Spring is here and that typically means magpie daddies and other swooping birds are defending their young. So it might pay to be a little more vigilant when heading to and from training or you could come under attack, even when you’re minding your own business.

You only have to log on to social sites such as Magpie Alert! that tracks aggressive magpies (almost always males) in each state to see just how many attacks are actually taking place. Posted by the people who have been stealth-swooped, it appears most aggressive birds aren’t causing any real physical injury (just minor bruising to the self-confidence), although you still see the odd posts like this one…


Nobody wants to be on the receiving end of a protective magpie, let alone when you’re clocking 60 kilometres an hour on a bike. Even if the bird doesn’t make contact, the mere sound of whooshing as the bird dive bombs way too close to the head (despite it being encased in a helmet) is enough to make even the best cyclist come a cropper.

Luckily, the swooping season is quite short – usually from August to October – as breeding couples build their nests of sticks high up in suburban gum trees. It takes about 20 days for the eggs hatch, with the baby maggies spending roughly four weeks holed up in the nest before they fledge. It’s all happy families … until someone loses an eye!

Unfortunately, magpies do like to go for the eyes the most, with eye injuries prominent in injury statistics. But experts believe if you haven’t been attacked in the past, you may not ever be attacked.

Behavioural ecologist Daryll Jones from Griffith University in South East Queensland said his research team found that magpies really do recognise individuals. ‘Of the magpies who attack pedestrians, people walking around, … most of them attack the same people every day,’ he says.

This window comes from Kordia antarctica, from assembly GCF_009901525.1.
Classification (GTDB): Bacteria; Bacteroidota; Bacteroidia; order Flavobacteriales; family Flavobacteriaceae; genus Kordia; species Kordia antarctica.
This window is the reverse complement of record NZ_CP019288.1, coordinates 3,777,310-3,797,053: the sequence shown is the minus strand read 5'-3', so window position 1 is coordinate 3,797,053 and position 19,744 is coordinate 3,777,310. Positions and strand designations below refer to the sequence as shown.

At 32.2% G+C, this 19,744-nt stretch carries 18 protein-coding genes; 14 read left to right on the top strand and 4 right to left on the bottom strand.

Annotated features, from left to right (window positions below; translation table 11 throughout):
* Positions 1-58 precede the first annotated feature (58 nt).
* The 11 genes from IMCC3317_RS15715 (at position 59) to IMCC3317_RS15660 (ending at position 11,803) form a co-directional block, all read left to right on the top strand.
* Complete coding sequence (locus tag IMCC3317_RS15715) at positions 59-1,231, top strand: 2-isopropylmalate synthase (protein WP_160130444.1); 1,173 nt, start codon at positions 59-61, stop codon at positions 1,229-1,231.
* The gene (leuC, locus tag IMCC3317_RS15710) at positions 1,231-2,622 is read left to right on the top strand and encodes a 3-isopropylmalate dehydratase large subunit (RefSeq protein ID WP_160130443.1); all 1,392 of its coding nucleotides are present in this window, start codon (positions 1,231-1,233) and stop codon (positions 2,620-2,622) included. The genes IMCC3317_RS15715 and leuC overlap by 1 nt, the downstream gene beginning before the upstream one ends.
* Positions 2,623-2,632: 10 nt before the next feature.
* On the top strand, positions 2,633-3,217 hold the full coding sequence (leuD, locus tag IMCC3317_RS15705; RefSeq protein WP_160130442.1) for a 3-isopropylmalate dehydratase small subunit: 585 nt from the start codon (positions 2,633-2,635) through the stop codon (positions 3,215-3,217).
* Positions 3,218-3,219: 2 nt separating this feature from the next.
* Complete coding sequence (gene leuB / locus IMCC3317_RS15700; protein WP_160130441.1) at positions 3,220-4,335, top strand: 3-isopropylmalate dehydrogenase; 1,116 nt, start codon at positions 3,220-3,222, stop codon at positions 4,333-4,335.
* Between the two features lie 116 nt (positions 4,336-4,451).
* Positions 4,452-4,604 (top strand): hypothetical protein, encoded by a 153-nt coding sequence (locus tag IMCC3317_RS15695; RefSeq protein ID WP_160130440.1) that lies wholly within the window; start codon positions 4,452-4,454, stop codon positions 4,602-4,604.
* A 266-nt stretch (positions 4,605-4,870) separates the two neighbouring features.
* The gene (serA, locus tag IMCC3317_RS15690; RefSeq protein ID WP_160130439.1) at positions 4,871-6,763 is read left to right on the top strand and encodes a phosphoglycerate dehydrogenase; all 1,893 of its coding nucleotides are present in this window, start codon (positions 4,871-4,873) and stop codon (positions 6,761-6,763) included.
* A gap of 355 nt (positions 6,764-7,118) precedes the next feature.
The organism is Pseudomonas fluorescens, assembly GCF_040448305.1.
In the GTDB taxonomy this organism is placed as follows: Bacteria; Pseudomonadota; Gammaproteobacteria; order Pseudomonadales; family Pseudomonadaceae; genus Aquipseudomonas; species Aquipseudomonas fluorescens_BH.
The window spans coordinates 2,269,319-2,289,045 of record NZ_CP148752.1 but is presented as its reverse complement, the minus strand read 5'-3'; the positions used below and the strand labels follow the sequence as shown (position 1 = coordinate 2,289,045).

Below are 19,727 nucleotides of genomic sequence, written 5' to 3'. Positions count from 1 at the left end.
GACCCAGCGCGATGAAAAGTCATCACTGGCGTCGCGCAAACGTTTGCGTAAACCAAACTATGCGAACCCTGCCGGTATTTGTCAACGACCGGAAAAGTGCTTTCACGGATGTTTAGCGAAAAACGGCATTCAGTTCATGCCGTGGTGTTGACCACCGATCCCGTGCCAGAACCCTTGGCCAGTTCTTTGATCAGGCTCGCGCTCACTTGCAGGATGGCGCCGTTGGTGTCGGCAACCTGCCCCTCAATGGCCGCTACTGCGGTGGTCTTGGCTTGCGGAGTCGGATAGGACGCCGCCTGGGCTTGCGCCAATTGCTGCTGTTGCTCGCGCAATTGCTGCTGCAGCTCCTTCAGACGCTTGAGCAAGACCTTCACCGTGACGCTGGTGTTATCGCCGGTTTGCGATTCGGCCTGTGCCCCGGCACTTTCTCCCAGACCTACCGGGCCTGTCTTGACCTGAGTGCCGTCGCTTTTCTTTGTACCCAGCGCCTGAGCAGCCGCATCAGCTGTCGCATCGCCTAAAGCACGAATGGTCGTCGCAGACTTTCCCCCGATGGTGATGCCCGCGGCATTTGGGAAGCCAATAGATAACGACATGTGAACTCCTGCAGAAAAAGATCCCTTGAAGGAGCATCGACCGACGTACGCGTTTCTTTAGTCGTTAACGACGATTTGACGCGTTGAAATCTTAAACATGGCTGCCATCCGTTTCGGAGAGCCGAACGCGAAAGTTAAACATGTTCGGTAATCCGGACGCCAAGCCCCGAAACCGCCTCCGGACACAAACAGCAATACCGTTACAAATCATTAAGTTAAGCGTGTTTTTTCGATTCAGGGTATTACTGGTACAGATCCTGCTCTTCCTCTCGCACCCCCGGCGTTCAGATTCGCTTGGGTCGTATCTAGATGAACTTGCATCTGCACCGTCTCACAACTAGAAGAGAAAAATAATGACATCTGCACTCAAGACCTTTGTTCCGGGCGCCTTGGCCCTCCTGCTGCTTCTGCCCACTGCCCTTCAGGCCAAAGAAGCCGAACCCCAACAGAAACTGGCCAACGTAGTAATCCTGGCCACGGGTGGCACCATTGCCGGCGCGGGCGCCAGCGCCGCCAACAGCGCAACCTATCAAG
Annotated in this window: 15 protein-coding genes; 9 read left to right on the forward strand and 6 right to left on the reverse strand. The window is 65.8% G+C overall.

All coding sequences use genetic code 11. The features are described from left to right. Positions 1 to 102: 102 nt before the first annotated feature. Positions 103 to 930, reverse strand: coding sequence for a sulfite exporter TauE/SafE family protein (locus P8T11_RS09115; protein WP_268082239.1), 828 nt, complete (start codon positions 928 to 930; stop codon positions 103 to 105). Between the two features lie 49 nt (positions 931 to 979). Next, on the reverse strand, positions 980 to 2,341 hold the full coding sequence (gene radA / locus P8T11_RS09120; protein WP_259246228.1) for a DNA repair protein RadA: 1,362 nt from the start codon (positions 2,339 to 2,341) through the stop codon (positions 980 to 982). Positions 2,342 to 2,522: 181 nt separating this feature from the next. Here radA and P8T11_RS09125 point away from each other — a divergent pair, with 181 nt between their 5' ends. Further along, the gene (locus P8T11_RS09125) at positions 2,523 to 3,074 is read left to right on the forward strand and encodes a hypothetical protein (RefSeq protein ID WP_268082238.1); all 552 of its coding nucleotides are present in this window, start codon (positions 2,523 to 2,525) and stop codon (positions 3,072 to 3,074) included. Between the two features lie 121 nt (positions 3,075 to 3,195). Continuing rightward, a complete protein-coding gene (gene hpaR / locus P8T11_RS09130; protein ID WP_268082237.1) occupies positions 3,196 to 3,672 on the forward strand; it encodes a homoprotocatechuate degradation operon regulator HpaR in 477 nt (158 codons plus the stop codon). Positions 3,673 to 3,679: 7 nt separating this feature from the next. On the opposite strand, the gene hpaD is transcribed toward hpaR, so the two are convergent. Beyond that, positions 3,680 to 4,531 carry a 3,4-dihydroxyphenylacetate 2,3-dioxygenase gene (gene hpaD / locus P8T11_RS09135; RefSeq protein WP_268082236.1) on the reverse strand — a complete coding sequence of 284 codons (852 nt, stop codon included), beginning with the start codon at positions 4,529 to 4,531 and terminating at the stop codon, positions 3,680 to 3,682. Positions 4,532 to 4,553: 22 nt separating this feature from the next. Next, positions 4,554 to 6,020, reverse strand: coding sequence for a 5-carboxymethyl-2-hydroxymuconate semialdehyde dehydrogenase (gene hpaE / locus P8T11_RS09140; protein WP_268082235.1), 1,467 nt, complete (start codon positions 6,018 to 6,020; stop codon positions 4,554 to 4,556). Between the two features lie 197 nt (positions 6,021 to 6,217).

So, if you play at the same sportsground on a regular basis or pass through an area to and from training, and the local magpies seem to like using you for target practice, here are some things you can do to avoid becoming an injury statistic.

  • Take note of any magpie nesting sites and stay clear of them where possible.
  • Get off your bike and quickly walk out of the area if you are under attack (more than 50 per cent of attacks involve cyclists).
  • Wear glasses and a hat/helmet to protect your eyes and head.
  • Don’t pick a fight with a magpie. They will play dirty to protect their nests.
  • Carry an umbrella or a stick and hold it high, but don’t wave it or the maggie will think you want to fight.
  • Remain calm. Shrieking and flapping will only appear aggressive to a magpie.
  • Face them where possible as they prefer to launch an attack from behind.
  • Do not return to the area after an attack or you will likely be attacked again. Aussie magpies have great memories and will attack the same people. It’s also too bad if you look like someone they attacked before … sorry.

When they don’t have that killer look in their eyes, magpies are quite beautiful birds with sensational singing voices, and they are protected in NSW. This means you can’t kill them, touch their eggs or harm their little ones. If you seriously can’t live with an overprotective daddy magpie in your area, you can always report it to your local council or call the National Parks and Wildlife Service on 13000 PARKS (1300 072 757).


Have you been attacked by a magpie in the past, or are you a current target for a local maggie? We want to hear your tales in the comments section below.

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